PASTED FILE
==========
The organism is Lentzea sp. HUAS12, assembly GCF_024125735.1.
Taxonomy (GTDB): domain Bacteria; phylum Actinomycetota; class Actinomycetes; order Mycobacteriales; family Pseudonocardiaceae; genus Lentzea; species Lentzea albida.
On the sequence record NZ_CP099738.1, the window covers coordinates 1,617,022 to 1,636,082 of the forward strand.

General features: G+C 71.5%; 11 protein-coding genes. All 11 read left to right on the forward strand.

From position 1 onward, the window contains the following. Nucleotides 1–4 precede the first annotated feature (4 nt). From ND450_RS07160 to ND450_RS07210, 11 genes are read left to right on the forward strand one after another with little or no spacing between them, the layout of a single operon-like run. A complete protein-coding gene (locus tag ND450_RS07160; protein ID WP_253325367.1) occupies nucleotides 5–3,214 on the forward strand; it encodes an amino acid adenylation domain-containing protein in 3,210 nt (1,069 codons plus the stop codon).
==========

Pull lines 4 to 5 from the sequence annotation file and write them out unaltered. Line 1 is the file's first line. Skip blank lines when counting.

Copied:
General features: G+C 71.5%; 11 protein-coding genes. All 11 read left to right on the forward strand.

From position 1 onward, the window contains the following. Nucleotides 1–4 precede the first annotated feature (4 nt). From ND450_RS07160 to ND450_RS07210, 11 genes are read left to right on the forward strand one after another with little or no spacing between them, the layout of a single operon-like run. A complete protein-coding gene (locus tag ND450_RS07160; protein ID WP_253325367.1) occupies nucleotides 5–3,214 on the forward strand; it encodes an amino acid adenylation domain-containing protein in 3,210 nt (1,069 codons plus the stop codon).